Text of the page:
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As I grow older and watch my son mature into a fine young man, I often think of my father and mother and the lessons they taught me.

One in particular guides me today.

When I was a state Senator, representing my hometown of Bangor, I was running the family business and my wife had a good job as a registered dietician.

To put it simply: I was comfortable and we were comfortable.

My father told me that my responsibility was NOT to be comfortable or satisfied. He told me that it was time after six terms to either move up or move out. He told me that I owed it to the people who had elected me and who trusted me with their votes to keep moving, to keep up the fight for their interests, and to challenge myself to do more.

It was his urging that prompted my first run for Congress, and ultimately my campaign for governor.

I have been blessed by the people of this state, who have given me their trust and support.

And I continue to hear that challenge from my father to cast off the comfortable and to be challenged by “What did I do for the people today?”

Maine has tremendous natural resources, an innovative and determined workforce, and a quality of life that attracts people from around the world.

But our assets cannot protect us against the changes of a new century.

We must change just as the world is changing around us.

The government structures that have worked so well for so long - they’re no longer sufficient. We spend too much on administration, too many levels of government, too much overhead and more and more of our resources are drained away from where they need to do the most good. In higher education, scholarships, and research and development. Providing platforms for opportunities and prosperities to do business here and around the world.

We are facing a future with a government from the past.

The United States is facing uncertain economic times. Revenues are mirroring the national trend, and we have to be prepared.

I am committed to make the changes necessary to ensure Maine’s financial health and the prosperity of all our people.

It’s time for us to rattle the shelves, and probably break a few dishes, but to recognize in doing so that we are going to have better opportunities for all Maine citizens so our young people, when they graduate from school, they will find their opportunities here and not have to go elsewhere.

We owe it to them. We owe it to their future. And it’s our responsibility in this generation to do the work that is necessary.

We started earlier this year. We’ve already tackled reforming K-12 education administration. The debate was spirited and it continues in some quarters, but the truth is we are well on our way to a successful reform.

We have gone from from 290 administrative units to less than 80.

We’ve added more transparency to the school budget process, and put more resources into the classroom, where they can do the most good.

But we have to continue to attack inefficiencies by looking at government at all levels, administrations in all areas, and move Maine ahead.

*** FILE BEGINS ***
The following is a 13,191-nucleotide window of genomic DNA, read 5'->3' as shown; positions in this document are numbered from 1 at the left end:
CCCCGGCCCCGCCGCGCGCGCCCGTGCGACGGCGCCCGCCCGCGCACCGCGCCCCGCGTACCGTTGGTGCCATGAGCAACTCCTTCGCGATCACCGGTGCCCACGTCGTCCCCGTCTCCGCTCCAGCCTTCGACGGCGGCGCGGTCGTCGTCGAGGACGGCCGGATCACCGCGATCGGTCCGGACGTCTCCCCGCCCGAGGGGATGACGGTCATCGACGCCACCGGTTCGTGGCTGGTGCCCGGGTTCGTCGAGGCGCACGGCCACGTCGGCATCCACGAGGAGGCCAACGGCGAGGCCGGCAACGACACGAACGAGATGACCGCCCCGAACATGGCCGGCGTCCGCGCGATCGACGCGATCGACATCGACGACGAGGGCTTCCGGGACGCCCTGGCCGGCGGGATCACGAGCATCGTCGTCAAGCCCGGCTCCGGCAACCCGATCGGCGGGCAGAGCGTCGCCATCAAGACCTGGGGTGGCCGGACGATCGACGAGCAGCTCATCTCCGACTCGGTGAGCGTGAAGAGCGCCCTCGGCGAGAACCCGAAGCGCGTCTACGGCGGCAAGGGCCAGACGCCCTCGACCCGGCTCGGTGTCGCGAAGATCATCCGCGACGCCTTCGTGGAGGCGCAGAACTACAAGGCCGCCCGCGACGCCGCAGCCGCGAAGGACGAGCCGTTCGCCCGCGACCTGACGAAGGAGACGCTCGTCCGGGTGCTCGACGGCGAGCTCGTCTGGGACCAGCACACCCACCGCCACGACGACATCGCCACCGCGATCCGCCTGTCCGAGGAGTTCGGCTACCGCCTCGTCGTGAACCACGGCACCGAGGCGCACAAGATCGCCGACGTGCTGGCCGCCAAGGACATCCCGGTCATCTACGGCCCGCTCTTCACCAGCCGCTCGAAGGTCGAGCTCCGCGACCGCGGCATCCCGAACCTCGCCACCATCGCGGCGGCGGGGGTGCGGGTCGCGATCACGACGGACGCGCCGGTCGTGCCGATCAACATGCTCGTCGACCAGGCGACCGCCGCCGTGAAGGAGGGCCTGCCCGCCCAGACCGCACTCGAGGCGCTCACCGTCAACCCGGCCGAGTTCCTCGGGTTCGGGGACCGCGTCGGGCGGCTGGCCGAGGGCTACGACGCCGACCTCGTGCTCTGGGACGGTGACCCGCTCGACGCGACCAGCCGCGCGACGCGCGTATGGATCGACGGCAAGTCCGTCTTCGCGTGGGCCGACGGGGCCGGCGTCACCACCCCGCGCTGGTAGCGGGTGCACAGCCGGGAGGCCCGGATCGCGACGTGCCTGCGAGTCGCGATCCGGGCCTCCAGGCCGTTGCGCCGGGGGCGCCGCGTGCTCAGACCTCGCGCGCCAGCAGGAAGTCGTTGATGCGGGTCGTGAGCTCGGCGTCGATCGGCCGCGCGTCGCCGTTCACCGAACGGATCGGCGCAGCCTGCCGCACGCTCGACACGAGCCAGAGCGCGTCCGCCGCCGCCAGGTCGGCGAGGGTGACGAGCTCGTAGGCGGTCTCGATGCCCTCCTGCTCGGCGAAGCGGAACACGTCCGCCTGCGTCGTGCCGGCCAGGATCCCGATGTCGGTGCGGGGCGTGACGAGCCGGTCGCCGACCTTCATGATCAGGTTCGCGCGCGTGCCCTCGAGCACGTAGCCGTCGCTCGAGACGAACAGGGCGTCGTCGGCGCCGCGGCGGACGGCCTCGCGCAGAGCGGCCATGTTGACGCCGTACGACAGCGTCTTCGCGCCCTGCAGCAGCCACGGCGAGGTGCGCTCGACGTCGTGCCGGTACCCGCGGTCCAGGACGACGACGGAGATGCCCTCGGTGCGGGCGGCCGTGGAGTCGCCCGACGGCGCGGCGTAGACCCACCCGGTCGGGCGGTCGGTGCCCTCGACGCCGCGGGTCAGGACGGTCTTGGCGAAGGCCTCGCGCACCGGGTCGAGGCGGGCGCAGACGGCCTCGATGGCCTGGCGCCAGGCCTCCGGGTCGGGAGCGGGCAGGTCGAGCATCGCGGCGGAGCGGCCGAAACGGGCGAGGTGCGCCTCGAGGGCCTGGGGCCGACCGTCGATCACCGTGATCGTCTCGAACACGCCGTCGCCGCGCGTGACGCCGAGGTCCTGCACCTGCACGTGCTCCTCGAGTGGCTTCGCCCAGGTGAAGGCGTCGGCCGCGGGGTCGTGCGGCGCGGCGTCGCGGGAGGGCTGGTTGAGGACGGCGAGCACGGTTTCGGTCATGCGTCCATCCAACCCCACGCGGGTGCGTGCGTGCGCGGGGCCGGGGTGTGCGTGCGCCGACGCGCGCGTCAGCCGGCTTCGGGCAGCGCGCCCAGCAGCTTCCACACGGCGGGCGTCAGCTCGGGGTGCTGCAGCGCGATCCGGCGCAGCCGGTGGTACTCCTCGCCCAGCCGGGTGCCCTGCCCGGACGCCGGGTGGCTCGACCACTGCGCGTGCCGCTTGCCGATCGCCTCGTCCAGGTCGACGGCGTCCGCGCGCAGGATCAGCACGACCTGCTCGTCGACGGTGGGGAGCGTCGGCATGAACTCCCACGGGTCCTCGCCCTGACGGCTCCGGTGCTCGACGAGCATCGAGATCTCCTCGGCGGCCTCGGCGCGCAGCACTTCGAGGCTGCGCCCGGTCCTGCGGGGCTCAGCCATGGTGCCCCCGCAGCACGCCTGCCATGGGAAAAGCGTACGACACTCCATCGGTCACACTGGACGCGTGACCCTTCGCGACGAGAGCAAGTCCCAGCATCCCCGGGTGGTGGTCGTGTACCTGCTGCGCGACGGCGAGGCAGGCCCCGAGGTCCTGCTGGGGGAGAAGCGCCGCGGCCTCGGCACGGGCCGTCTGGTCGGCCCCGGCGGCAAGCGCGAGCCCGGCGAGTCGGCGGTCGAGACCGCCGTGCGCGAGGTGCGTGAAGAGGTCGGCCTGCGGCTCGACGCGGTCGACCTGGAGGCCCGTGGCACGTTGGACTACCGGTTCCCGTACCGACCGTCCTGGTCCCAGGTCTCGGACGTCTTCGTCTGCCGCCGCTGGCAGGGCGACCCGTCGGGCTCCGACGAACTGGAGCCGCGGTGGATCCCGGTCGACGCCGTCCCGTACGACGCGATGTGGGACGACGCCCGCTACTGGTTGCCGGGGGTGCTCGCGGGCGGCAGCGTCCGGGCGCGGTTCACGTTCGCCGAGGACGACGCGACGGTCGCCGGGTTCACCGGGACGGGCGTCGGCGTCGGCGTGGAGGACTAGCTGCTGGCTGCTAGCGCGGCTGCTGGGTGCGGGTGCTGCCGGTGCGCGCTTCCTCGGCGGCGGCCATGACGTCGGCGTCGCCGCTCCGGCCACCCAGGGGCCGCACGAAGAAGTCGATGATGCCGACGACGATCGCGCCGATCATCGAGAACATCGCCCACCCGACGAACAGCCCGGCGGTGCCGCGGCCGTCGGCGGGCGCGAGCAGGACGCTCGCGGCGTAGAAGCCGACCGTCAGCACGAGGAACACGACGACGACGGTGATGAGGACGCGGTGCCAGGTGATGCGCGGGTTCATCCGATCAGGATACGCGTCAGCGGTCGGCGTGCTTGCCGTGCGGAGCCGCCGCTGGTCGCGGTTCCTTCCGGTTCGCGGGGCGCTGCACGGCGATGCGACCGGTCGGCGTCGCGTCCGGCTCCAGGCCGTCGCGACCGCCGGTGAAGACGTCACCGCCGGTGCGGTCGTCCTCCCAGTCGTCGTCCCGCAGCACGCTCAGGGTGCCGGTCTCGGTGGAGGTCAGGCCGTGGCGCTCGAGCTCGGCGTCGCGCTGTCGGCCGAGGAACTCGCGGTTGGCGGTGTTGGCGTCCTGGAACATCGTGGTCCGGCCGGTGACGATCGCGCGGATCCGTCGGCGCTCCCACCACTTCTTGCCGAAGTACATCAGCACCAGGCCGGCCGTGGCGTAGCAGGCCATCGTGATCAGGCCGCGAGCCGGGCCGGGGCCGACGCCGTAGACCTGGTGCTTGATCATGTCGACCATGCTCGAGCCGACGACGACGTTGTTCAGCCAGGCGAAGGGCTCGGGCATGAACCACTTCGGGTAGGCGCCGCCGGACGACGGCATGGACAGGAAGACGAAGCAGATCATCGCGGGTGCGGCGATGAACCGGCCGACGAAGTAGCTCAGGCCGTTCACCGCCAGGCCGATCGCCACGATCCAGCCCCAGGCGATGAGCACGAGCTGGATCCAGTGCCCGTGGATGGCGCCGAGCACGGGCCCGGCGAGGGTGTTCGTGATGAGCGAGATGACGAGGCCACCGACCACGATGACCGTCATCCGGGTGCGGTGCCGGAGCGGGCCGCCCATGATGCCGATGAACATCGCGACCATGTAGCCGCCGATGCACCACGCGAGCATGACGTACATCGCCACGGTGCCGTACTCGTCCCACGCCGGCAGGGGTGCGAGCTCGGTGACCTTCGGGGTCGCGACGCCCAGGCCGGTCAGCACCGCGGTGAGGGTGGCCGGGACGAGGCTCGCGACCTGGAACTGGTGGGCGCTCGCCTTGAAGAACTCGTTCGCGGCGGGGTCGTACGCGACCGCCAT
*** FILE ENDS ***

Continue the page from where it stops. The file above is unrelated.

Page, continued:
In August, I began a conversation over the future of the state’s prisons and jails.

The way we house prisoners is dysfunctional and places unnecessary pressures on prison personnel, taxpayers and inmates.

A unified corrections administration system will save taxpayers money, and deliver better outcomes for the inmates - the mentally ill, women with substance abuse.

Entrenched interests oppose the plan, fearful that they’ll loose some of their authority. But the change must come.

While there are some questions about existing county debt that need to be resolved, I am confident we can find a solution that works for every taxpayer in the state.

And I’m not going to just stop there.

As I’ve indicated before, every area needs to be reviewed.

My administration right now is reviewing a possible merger between the Maine Turnpike Authority and the Department of Transportation. Here are two organizations that basically perform the same functions.

They both maintain roads.

And we have to be able to work together to wring out the efficiencies, the duplications and the overlaps out of those two systems.

We’re also looking at our natural resource agencies in state government. These departments are populated by dedicated and skilled public servants, but we have a lot of administration, and we need to be able to break down the walls that separate our experts into these little silos.

The issues that face Maine in the future require coordinated responses and new approaches. We just can’t do things the way we’ve been doing them or we’re not going to change the results. And the results we need are not the ones we have been getting.

In order for better opportunities, better results, and a future where prosperity will be for every single Maine citizen, we need to change.

With your help, I know that we’re going to be successful.

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